Palace officials initially shrugged off the spread of the new term but eventually found it “annoying.” Palace deputy spokesman Abigail Valte said that photos of the President, which were published in some news dailies on Friday, were not meant as damage control over “noynoying” protests.

She added that they were dismayed when student protesters made it appear that President Aquino was doing nothing to abate the continuous oil price hikes.

Students in campuses of the University of the Philippines in Quezon City (Metro Manila) and the Polytechnic University of the Philippines in Manila made a few “noynoying” poses by just sitting idly or placing their heads on one hand as if doing nothing despite the need to act on something urgent.

On Thursday, Palace spokesman Edwin Lacierda said that “noynoying” was meant to antagonize the Aquino administration and claimed that it would not sell to the public. He was wrong.

“Noynoying” photos spread throughout various social media and became an instant hit. Mr. Aquino was absent on Wednesday because he was not feeling well.

On Thursday, he resumed his usual work routine in the four corners of Malacañang although he attended Holy Mass in the morning with his sisters at the Manila Memorial Park in Parañaque City (also in Metro Manila) where they visited the tombs of their parents, Benigno Jr. and Corazon.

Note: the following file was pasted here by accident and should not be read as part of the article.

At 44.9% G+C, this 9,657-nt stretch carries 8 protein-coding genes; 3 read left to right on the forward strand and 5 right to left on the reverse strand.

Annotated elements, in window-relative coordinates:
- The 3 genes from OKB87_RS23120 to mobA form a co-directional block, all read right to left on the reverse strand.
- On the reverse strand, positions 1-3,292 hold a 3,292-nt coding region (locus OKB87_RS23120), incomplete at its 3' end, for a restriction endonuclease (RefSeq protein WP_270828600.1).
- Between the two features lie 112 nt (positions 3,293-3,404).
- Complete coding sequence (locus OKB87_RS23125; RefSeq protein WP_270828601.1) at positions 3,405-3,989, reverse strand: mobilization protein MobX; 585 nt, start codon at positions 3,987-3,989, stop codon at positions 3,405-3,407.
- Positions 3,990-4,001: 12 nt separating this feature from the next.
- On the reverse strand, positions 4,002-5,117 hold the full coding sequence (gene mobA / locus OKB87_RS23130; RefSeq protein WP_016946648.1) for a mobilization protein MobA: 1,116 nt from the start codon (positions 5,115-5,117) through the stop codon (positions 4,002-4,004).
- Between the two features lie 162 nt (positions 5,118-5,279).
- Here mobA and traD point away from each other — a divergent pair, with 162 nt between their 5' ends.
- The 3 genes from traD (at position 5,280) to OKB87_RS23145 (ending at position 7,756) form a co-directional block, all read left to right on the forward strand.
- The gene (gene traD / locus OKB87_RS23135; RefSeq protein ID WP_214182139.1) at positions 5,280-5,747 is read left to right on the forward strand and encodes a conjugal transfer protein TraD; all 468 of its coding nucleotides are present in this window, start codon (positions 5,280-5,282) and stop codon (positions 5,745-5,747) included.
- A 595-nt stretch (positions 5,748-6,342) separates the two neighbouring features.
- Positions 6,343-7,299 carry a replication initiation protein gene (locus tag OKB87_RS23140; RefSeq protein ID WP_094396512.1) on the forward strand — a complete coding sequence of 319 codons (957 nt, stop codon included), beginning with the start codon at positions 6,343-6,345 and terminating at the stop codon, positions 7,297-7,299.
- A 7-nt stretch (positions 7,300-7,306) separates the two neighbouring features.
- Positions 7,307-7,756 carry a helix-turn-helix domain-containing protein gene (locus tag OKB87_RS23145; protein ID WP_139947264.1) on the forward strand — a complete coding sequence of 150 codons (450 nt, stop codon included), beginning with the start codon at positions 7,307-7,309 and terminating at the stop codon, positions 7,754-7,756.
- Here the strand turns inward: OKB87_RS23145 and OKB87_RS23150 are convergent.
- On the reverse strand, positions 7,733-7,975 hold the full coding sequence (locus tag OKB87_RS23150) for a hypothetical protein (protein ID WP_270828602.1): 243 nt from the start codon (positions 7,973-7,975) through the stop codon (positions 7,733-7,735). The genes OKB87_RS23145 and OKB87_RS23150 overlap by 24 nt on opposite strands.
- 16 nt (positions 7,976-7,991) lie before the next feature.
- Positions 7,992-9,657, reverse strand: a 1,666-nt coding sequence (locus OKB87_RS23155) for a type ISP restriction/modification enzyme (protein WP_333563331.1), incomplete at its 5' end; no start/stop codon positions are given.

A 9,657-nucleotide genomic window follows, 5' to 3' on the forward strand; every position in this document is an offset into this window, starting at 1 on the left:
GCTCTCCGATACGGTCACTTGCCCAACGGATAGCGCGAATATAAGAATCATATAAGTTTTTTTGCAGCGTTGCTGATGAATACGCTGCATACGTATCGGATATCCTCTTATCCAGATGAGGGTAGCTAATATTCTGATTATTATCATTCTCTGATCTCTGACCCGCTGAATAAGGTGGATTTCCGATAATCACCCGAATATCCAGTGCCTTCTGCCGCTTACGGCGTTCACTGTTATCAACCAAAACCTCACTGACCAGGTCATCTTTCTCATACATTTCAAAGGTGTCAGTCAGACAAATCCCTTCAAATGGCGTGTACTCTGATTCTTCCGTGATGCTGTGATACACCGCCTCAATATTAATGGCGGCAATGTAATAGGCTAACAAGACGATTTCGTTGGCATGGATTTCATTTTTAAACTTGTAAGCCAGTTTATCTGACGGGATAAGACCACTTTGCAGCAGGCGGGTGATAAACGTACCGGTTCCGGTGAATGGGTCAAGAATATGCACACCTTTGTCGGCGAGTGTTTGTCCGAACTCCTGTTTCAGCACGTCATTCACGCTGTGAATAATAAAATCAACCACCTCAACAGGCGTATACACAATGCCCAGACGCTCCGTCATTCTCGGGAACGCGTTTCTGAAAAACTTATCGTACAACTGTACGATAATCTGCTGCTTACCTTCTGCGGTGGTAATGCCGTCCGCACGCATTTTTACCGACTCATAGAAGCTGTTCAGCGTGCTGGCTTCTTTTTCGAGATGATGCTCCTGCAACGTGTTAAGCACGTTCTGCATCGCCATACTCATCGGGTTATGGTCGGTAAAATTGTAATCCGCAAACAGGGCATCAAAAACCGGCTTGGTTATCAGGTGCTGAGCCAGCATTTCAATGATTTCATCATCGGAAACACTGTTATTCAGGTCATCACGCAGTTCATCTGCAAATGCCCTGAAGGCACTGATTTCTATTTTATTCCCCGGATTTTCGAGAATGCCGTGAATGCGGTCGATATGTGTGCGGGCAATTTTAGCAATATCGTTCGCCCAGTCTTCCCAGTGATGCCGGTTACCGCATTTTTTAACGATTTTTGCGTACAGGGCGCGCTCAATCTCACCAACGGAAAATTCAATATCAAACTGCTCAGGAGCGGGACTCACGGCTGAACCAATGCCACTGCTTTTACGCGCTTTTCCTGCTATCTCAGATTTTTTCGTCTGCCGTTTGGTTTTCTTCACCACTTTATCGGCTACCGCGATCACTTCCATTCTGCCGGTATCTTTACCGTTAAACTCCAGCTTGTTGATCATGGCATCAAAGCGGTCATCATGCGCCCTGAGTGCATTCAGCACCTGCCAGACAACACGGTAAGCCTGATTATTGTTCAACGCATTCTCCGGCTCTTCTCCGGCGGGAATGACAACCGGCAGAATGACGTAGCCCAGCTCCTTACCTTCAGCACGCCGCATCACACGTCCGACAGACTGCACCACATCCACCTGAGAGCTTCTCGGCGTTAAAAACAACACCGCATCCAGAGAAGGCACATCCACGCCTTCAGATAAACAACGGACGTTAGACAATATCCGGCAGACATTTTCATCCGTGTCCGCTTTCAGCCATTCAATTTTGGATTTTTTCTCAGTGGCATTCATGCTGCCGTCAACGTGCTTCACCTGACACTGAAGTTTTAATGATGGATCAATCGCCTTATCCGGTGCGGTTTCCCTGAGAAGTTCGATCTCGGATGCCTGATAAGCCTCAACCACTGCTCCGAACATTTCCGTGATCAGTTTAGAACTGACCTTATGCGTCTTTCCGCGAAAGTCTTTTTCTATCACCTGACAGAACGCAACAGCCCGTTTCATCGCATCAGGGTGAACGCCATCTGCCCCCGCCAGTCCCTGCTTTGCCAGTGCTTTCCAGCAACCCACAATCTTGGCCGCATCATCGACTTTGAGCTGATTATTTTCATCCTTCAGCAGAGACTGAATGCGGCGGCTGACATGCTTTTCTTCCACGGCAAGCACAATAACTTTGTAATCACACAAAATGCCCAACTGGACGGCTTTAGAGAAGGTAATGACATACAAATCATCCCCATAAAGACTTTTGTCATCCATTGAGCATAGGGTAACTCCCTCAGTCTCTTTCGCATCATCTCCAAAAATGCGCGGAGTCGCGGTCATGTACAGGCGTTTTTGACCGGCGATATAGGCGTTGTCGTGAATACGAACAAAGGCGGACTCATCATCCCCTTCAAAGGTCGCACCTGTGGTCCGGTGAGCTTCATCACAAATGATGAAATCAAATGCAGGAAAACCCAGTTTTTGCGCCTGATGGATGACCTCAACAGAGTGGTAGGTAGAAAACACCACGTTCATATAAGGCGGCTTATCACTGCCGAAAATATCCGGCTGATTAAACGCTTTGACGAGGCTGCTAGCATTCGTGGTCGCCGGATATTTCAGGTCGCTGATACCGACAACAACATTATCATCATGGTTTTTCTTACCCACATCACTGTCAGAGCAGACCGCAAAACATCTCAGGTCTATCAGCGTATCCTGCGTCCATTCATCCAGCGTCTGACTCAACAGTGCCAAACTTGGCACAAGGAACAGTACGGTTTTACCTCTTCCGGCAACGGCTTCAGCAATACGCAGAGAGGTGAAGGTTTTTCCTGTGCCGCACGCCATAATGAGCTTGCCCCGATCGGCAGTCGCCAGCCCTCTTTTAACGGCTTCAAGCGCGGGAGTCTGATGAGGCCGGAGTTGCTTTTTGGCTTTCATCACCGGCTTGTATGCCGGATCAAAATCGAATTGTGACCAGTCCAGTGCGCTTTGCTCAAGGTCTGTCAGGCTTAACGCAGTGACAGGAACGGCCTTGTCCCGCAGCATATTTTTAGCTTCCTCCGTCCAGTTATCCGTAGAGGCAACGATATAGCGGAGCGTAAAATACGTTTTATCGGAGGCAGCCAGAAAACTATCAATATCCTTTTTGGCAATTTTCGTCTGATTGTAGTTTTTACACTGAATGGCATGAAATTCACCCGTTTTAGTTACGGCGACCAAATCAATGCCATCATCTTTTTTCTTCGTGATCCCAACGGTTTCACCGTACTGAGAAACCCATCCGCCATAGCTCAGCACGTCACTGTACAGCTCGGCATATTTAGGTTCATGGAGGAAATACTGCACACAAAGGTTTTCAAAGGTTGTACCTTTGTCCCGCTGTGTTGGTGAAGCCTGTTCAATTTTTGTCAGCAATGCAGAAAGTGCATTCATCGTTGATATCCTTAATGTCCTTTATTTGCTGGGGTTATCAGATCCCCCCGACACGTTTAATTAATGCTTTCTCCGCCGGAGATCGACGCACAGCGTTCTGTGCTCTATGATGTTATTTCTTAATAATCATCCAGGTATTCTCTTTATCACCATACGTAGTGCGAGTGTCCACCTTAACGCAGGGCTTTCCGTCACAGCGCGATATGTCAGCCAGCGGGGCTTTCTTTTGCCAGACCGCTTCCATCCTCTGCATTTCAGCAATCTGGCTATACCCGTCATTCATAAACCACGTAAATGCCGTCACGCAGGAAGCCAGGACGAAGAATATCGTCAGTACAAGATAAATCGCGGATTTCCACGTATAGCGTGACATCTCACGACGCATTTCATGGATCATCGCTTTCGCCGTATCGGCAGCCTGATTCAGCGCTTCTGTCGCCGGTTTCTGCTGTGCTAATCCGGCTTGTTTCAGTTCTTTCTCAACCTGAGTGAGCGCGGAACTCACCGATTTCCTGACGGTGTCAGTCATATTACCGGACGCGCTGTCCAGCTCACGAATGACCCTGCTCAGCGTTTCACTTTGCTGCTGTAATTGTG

Noy shakes off cold, is back on job

[PHOTO - Back on the job. President Aquino goes over papers in his office in Malacañang a day after he skipped his appointments due to a cold.]

PRESIDENT Aquino resumed his official functions yesterday after feeling under the weather and skipping some of his appointments last Wednesday, presidential spokesman Edwin Lacierda said.

Lacierda said the President had a cold but is now fine. He said Aquino has been undergoing regular check-ups.

Aquino was represented by Budget Secretary Florencio Abad last Wednesday when the members of the Integrity Initiative Officers made a courtesy call in Malacañang.

"He wasn’t feeling well, that’s why he failed to attend the courtesy call but he worked from home. Now, he is recovering, he is up and about…May schedule si Pangulong Aquino today. So I’m sure he’s going back to work," Lacierda said.

He said the President yesterday visited the Manila Memorial Park, together with his sisters and other members of the family, to attend a pre-Lenten mass and visit the graves of their parents.

He later met with Executive Secretary Paquito Ochoa Jr. at Malacañan Palace. – Jocelyn Montemayor

Chief News Editor: Sol Jose Vanzi